This article seeks to develop our understanding of the agency of vulnerable groups who at first sight may not seem to have much agency in their lives. It explores the co-constructed nature of agency in three Danish homeless shelters. Unlike earlier interview-based studies, our research is based on naturalistic data drawn from 23 video-recorded placement meetings. Using concepts from Goffman, we examine how versions of the neediness and worthiness of homeless people are negotiated verbally and bodily between staff and clients...
January 9, 2019: British Journal of Sociology
Joseph H Michalski
The current paper examines terrorism as a special form of moralistic violence, with several key features that distinguish such behaviour from other types of violence. The theory of lethal moralism highlights the importance of social polarization, characterized by vast differences in social space and inequality between adversaries as crucial to explaining deadly terrorist attacks. Where the differences are more permanent or chronic - and the groups in question define and justify their existence specifically in contradistinction to 'other' groups - then the polarization intensifies and attacks tend to be more lethal...
January 4, 2019: British Journal of Sociology
Ailsa Henderson, Steven D Brown, S Mark Pancer
Despite figures showing the growth of mandatory community service programmes, there is mixed empirical evidence of their effectiveness. This paper addresses the relationship of mandated community service to one of its purported aims: subsequent volunteerism. It compares current volunteerism among four university student cohorts: those doing no service in secondary school, those volunteering with no requirement, those volunteering both before and after the introduction of a requirement, and those introduced to service through a requirement...
January 4, 2019: British Journal of Sociology
(no author information available yet)
No abstract text is available yet for this article.
January 2019: British Journal of Sociology
Jonas Toubøl
Adding to the literature on non-institutional political action and trust, this article argues that the loss of institutional trust is not only a cause but also an outcome of political activism. Studying the Danish refugee solidarity movement in a mixed-methods research design including survey and qualitative interview data, the article shows that three kinds of activism - political activism, humanitarian activity, and civil disobedience - relate differently to the loss of trust in the institutions of the Parliament, the legal system, and the police...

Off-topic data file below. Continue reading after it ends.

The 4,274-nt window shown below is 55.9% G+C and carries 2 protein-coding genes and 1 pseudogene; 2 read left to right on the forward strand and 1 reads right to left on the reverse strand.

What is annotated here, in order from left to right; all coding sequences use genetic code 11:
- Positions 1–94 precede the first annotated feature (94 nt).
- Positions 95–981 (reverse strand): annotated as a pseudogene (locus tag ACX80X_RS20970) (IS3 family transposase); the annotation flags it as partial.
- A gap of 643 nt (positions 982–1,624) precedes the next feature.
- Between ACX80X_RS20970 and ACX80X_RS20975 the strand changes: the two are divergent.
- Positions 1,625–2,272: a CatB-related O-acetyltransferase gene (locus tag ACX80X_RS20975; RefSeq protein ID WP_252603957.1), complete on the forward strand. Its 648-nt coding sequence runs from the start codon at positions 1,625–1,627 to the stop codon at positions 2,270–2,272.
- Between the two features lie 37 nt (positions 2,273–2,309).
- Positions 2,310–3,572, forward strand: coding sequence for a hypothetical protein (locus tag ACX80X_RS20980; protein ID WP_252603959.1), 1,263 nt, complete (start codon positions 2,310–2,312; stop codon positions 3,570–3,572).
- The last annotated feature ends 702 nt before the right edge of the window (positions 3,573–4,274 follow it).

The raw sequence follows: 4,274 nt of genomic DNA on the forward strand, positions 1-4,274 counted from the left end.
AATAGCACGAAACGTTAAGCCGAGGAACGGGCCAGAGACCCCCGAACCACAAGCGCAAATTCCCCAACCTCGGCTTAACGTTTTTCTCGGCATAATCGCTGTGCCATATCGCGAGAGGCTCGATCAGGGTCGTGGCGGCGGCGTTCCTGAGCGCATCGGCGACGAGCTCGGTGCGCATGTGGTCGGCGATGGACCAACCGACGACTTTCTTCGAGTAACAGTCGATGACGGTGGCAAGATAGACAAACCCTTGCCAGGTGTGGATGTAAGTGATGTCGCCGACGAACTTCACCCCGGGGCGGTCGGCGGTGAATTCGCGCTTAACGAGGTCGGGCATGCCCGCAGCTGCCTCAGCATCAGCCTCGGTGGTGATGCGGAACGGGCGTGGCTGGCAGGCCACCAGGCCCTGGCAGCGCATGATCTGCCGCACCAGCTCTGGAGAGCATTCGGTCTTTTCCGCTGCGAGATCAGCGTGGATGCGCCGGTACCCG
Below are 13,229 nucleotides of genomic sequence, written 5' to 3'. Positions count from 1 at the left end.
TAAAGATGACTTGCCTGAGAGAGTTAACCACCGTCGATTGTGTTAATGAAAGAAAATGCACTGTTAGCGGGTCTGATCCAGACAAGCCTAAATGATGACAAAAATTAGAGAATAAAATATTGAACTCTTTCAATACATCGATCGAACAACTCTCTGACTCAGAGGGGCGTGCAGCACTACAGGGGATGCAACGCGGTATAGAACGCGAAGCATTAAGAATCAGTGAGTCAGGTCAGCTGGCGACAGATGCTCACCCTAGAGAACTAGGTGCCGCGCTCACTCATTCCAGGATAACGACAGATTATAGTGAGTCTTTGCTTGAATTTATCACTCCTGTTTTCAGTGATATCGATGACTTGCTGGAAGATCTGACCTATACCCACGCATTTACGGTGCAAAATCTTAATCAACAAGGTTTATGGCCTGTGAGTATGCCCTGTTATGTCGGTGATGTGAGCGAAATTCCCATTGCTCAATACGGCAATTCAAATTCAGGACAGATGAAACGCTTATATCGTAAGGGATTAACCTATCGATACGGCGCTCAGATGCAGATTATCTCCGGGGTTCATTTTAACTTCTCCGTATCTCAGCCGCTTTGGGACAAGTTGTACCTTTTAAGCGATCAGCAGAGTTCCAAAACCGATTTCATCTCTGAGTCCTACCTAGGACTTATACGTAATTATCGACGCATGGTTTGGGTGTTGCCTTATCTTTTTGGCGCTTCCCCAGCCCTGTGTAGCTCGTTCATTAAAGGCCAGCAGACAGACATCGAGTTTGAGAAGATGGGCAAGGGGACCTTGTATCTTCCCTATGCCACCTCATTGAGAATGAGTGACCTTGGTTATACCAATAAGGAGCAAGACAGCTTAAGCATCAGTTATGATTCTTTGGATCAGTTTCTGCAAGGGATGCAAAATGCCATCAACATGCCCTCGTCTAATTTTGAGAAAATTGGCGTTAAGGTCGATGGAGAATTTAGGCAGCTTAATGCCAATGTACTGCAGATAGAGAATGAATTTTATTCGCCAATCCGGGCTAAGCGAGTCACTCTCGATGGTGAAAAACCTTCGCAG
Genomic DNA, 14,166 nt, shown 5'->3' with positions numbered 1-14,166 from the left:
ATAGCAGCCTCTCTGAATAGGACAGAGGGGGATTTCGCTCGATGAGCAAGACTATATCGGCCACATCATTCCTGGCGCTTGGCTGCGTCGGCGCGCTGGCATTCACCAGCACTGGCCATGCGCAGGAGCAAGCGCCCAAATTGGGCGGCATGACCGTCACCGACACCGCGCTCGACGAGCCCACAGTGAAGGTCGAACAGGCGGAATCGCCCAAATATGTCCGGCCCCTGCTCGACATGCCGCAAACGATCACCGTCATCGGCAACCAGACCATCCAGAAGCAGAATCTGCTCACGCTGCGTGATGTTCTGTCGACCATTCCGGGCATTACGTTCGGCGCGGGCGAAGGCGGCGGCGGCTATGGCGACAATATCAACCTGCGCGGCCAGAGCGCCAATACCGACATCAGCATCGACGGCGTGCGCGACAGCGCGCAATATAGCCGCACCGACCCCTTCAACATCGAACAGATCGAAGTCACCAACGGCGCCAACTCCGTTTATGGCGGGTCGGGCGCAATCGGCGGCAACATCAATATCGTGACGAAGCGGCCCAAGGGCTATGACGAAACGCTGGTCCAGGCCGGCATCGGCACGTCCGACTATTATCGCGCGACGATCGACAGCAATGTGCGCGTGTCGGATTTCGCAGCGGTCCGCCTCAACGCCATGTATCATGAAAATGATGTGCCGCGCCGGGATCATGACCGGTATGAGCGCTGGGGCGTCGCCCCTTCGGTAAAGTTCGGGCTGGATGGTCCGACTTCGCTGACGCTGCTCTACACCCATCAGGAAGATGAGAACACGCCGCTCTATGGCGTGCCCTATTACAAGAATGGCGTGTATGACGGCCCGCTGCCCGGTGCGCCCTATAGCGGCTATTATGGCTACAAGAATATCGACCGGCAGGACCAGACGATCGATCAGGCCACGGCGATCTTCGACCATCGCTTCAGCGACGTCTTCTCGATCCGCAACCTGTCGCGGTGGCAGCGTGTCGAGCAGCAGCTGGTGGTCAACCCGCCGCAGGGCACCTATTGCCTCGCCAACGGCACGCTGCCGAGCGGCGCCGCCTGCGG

December 12, 2018: British Journal of Sociology
Andrew Miles
No abstract text is available yet for this article.
December 2018: British Journal of Sociology
Andrew Miles, Adrian Leguina
In this article we carry out the most comprehensive analysis of social and spatial mobility in the UK to date and the first to directly link different dimensions of mobility to processes of social class formation. Using new analytical techniques in this field, we integrate quantitative and qualitative data from the 1958 Birth Cohort Study, combining text-mining and correspondence analysis in order to examine the intersection of geographical and social mobility with class identities. This work reflects a revival of interest in the spatialization of class inequalities, which is connected to policy concerns about the regional dimension of Britain's mobility 'crisis' that have intensified in the wake of the 'Brexit' vote...
December 2018: British Journal of Sociology
Tuukka Kaidesoja
This article develops a novel account of middle-range theories for combining theoretical and empirical analysis in explanatory sociology. I first revisit Robert K. Merton's original ideas on middle-range theories and identify a tension between his developmental approach to middle-range theorizing that recognizes multiple functions of theories in sociological research and his static definition of the concept of middle-range theory that focuses only on empirical testing of theories. Drawing on Merton's ideas on theorizing and recent discussions on mechanism-based explanations, I argue that this tension can be resolved by decomposing a middle-range theory into three interrelated and evolving components that perform different functions in sociological research: (i) a conceptual framework about social phenomena that is a set of interrelated concepts that evolve in close connection with empirical analysis; (ii) a mechanism schema that is an abstract and incomplete description of a social mechanism; and (iii) a cluster of all mechanism-based explanations of social phenomena that are based on the particular mechanism schema...